Joanna Cherry QC signs letter opposing ‘rush’ to reform gender law

Joanna Cherry QC signs letter opposing 'rush' to reform gender law

Joanna Cherry QC

Joanna Cherry QC has become the most high-profile legal figure in the SNP to challenge plans to amend Scottish laws on the recording and recognition of sex and gender.

The Scottish government consulted last year on proposed changes to the gender recognition process for transgender people in Scotland, and recently brought forward a bill to amend the legislation underpinning the collection of census data.

Ms Cherry, the party’s justice spokesperson at Westminster, is one of 15 signatories to a letter which claims that the government is “changing the definition of male and female”, which will have an impact on “a wide range of policy and service delivery including data collection, education, health and social care, justice and sport”.

The letter, also signed by three other MPs and six MSPs, including three government ministers, states that the proposals are “not something we should rush”.

More than 15,500 people and 165 groups responded to the Scottish government’s consultation on allowing people to self-declare their gender, instead of having to go through a medical process and show evidence of having lived in their acquired gender for two years.

A majority (60 per cent) of respondents backed a change in the law to allow self-declaration for over-16s. Scottish Women’s Aid and Rape Crisis Scotland were among women’s service providers who told the government that they already operate on the basis of self-identification.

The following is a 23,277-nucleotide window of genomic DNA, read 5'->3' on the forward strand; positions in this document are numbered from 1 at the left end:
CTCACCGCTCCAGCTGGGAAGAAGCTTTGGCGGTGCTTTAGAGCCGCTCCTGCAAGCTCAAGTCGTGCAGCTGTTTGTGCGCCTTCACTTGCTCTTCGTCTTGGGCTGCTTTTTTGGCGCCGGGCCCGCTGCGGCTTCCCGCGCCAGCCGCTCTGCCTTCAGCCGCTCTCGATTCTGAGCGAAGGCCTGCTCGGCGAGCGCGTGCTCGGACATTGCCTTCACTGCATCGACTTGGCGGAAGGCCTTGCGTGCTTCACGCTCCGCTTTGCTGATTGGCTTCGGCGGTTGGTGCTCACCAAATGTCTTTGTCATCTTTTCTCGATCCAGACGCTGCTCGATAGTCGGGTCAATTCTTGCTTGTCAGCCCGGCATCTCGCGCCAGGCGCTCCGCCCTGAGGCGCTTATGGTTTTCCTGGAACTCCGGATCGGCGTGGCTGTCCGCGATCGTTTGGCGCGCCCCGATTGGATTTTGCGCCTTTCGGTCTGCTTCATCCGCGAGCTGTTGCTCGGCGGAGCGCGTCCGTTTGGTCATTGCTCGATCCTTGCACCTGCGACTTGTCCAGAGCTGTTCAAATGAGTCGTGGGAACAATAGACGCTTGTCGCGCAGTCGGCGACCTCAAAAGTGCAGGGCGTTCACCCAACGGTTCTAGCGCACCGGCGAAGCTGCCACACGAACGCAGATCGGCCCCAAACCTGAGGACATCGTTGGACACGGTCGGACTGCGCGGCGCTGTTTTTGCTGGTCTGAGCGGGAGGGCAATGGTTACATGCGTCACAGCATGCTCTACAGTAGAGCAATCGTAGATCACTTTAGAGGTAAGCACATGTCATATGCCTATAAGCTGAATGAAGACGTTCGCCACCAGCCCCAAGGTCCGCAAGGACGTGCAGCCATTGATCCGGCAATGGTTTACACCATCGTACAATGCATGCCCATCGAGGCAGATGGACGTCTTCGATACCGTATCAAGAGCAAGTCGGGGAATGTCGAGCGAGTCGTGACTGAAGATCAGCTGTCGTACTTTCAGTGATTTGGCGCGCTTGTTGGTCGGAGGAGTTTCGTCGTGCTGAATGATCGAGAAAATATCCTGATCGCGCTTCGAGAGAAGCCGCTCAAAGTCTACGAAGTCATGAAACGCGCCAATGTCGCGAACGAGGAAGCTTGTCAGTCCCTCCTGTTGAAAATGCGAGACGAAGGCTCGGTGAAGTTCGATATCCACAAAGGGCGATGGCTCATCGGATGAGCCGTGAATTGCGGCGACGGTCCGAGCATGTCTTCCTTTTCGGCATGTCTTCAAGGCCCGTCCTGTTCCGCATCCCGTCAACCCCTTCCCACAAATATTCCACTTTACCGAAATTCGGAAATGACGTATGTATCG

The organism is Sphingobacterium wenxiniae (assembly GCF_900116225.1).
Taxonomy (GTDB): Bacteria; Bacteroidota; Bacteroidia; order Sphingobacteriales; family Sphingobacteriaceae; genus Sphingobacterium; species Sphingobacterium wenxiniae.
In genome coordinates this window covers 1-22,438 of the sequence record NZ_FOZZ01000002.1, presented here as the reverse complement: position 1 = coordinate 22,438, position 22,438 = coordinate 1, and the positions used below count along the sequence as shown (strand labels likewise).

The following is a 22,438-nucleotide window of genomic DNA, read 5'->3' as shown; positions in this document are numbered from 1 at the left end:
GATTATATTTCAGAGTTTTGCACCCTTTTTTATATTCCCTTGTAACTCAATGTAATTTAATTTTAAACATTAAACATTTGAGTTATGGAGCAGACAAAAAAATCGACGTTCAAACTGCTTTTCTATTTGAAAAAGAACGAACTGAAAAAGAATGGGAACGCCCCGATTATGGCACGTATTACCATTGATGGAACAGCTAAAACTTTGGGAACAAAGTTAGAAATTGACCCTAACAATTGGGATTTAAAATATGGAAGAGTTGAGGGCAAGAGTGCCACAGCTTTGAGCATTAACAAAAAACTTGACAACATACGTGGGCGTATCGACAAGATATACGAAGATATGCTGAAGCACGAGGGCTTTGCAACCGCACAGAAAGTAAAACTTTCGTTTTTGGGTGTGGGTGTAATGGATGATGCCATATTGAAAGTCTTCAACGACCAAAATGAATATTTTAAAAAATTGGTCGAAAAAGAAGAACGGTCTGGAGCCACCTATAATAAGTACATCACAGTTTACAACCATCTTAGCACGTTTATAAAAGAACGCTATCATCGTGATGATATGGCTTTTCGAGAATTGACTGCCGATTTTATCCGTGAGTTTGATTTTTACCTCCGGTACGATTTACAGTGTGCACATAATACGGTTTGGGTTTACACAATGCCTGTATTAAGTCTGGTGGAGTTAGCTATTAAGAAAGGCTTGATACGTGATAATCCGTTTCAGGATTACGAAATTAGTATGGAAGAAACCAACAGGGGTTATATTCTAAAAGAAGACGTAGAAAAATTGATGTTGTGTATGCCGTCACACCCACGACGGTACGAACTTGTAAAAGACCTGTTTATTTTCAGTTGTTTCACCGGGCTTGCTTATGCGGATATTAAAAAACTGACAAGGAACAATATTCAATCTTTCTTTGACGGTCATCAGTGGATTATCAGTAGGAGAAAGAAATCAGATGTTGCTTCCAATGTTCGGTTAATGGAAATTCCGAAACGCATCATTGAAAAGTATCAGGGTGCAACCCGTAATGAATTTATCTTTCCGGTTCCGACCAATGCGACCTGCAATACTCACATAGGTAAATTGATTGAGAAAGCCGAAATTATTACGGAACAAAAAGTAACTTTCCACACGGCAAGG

Professor Sharon Cowan of Edinburgh Law School, who specialises in gender, sexuality and the law, told Scottish Legal News that she did not believe reform of the process had been rushed.

She said: “The gender recognition reforms have been on the manifesto of the SNP – and other parties – since before the last Scottish election. The consultation began in 2017 with a five-month response period. I wouldn’t call that rushed.

“I would say that there is ample evidence that self-identification is the way to go, and the government is now trying to be careful with this very divisive issue, to try to get as much agreement as possible given the strength of opposing views. I certainly would not describe their approach to reforming gender identification and recognition as rushed.”

She added that similar legal changes had been implemented in Malta, Norway and Ireland and “services for women have not collapsed in those countries”.

However, Professor Cowan said she thought the debate around the Census (Amendment) (Scotland) Bill, which is principally concerned with new voluntary census questions on gender identity and sexual orientation, was “a little rushed”.

The bill was strongly criticised by Holyrood’s Culture, Tourism, Europe and External Affairs Committee, which found that the language of the legislation “has created confusion and a perception that the bill conflates issues around sex and gender identity”.

The committee reached its conclusions after hearing evidence from a number of groups that object to transgender people being asked to record their sex based on their identity.

However, in her written submission to the committee, Professor Cowan said: “For the last two Census, the government has been collecting information about ‘sex’ that allows a trans person to categorise themselves according to their lived identity rather than their ‘biological sex’.

“Collecting the information in this way seems to be the most appropriate way to protect trans people’s dignity and privacy. There does not seem to me to be any compelling reason to move away from this approach.”

She pointed out that there is no single statutory definition of ‘sex’ and the census had so far “been able to collect perfectly adequate data without demanding that ‘biological sex’ be identified”.

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